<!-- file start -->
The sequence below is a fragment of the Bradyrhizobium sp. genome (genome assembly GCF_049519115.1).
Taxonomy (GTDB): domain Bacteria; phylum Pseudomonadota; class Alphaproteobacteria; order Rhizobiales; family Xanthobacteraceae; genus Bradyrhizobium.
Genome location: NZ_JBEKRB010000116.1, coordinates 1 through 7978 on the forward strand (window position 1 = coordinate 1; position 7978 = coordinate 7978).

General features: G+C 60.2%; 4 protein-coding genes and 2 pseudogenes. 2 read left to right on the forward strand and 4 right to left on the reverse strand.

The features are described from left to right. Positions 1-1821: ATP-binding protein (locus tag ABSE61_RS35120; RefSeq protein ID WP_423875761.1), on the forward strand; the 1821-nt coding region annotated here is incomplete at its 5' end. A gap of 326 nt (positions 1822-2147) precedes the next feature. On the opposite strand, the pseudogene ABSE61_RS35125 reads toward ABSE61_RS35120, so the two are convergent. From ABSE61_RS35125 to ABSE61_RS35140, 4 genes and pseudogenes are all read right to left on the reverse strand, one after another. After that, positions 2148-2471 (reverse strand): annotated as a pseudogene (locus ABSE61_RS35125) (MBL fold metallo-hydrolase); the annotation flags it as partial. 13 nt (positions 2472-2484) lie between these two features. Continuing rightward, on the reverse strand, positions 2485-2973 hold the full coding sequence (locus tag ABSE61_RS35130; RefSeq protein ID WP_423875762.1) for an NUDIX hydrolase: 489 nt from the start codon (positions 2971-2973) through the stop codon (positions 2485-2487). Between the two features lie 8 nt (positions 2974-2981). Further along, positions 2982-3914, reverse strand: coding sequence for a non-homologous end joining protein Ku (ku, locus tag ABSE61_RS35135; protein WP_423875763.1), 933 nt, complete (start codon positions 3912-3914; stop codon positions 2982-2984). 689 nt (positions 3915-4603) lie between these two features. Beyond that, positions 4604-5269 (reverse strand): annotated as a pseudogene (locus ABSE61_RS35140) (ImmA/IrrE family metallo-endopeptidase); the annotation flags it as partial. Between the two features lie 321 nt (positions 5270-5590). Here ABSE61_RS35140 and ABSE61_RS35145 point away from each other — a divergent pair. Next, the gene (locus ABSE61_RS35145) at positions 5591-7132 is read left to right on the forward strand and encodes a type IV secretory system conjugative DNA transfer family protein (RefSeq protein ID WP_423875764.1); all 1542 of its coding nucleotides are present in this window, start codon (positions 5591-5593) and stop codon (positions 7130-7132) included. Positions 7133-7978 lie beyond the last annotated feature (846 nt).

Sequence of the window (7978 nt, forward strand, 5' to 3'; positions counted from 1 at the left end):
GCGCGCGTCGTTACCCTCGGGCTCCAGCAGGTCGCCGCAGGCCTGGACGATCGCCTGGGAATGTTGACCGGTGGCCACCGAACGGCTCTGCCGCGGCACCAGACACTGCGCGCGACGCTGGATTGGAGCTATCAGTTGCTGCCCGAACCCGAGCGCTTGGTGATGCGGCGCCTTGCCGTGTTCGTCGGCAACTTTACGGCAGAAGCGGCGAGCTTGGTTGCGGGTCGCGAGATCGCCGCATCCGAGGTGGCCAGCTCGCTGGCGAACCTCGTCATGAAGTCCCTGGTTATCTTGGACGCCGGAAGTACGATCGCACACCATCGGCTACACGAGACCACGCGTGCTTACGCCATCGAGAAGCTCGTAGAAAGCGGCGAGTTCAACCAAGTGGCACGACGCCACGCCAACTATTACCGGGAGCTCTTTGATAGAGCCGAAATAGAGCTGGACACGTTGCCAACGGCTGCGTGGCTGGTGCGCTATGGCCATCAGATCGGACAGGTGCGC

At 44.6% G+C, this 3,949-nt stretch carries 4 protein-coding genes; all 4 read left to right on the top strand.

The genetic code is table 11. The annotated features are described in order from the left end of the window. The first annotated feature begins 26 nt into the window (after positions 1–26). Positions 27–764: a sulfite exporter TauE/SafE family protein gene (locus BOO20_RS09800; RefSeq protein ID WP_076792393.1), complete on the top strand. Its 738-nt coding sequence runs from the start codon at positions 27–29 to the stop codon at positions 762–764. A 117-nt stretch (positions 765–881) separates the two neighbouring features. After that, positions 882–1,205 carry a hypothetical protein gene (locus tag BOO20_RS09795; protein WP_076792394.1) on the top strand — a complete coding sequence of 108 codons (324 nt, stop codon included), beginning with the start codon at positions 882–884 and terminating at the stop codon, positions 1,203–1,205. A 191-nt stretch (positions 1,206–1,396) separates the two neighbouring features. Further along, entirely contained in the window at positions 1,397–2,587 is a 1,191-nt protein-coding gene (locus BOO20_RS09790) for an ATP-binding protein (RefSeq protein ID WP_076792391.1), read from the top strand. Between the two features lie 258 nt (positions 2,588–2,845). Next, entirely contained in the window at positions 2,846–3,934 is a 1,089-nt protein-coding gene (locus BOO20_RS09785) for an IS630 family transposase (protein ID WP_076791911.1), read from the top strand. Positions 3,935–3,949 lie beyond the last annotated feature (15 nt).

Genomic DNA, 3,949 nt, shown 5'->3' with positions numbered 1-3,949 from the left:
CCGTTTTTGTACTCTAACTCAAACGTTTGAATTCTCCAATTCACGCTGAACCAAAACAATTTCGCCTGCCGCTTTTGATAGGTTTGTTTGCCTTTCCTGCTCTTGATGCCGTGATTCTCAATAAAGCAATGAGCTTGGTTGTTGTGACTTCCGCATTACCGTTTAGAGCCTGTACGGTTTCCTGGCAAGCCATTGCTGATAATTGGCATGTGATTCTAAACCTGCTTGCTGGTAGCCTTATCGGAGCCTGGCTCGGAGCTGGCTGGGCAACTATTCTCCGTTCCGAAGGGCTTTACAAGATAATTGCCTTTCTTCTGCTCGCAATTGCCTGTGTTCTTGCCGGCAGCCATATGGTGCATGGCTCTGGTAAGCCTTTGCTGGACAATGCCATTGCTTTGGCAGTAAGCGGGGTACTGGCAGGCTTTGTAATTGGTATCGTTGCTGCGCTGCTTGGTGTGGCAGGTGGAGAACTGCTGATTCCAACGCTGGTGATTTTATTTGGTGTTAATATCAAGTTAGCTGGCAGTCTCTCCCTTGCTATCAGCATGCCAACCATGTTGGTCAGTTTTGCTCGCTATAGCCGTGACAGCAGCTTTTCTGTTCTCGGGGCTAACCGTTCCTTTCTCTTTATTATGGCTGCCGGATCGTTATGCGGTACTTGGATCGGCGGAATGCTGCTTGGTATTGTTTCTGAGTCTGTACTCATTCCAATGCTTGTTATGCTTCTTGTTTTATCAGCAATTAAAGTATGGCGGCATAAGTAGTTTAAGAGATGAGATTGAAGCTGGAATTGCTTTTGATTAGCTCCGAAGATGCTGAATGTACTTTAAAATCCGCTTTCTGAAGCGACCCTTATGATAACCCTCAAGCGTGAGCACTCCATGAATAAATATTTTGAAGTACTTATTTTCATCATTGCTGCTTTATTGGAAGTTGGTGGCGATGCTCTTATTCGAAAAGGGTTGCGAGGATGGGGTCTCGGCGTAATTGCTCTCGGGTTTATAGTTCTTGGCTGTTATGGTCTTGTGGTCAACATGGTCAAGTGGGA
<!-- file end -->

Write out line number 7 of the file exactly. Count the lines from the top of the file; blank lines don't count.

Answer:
GCGCGCGTCGTTACCCTCGGGCTCCAGCAGGTCGCCGCAGGCCTGGACGATCGCCTGGGAATGTTGACCGGTGGCCACCGAACGGCTCTGCCGCGGCACCAGACACTGCGCGCGACGCTGGATTGGAGCTATCAGTTGCTGCCCGAACCCGAGCGCTTGGTGATGCGGCGCCTTGCCGTGTTCGTCGGCAACTTTACGGCAGAAGCGGCGAGCTTGGTTGCGGGTCGCGAGATCGCCGCATCCGAGGTGGCCAGCTCGCTGGCGAACCTCGTCATGAAGTCCCTGGTTATCTTGGACGCCGGAAGTACGATCGCACACCATCGGCTACACGAGACCACGCGTGCTTACGCCATCGAGAAGCTCGTAGAAAGCGGCGAGTTCAACCAAGTGGCACGACGCCACGCCAACTATTACCGGGAGCTCTTTGATAGAGCCGAAATAGAGCTGGACACGTTGCCAACGGCTGCGTGGCTGGTGCGCTATGGCCATCAGATCGGACAGGTGCGC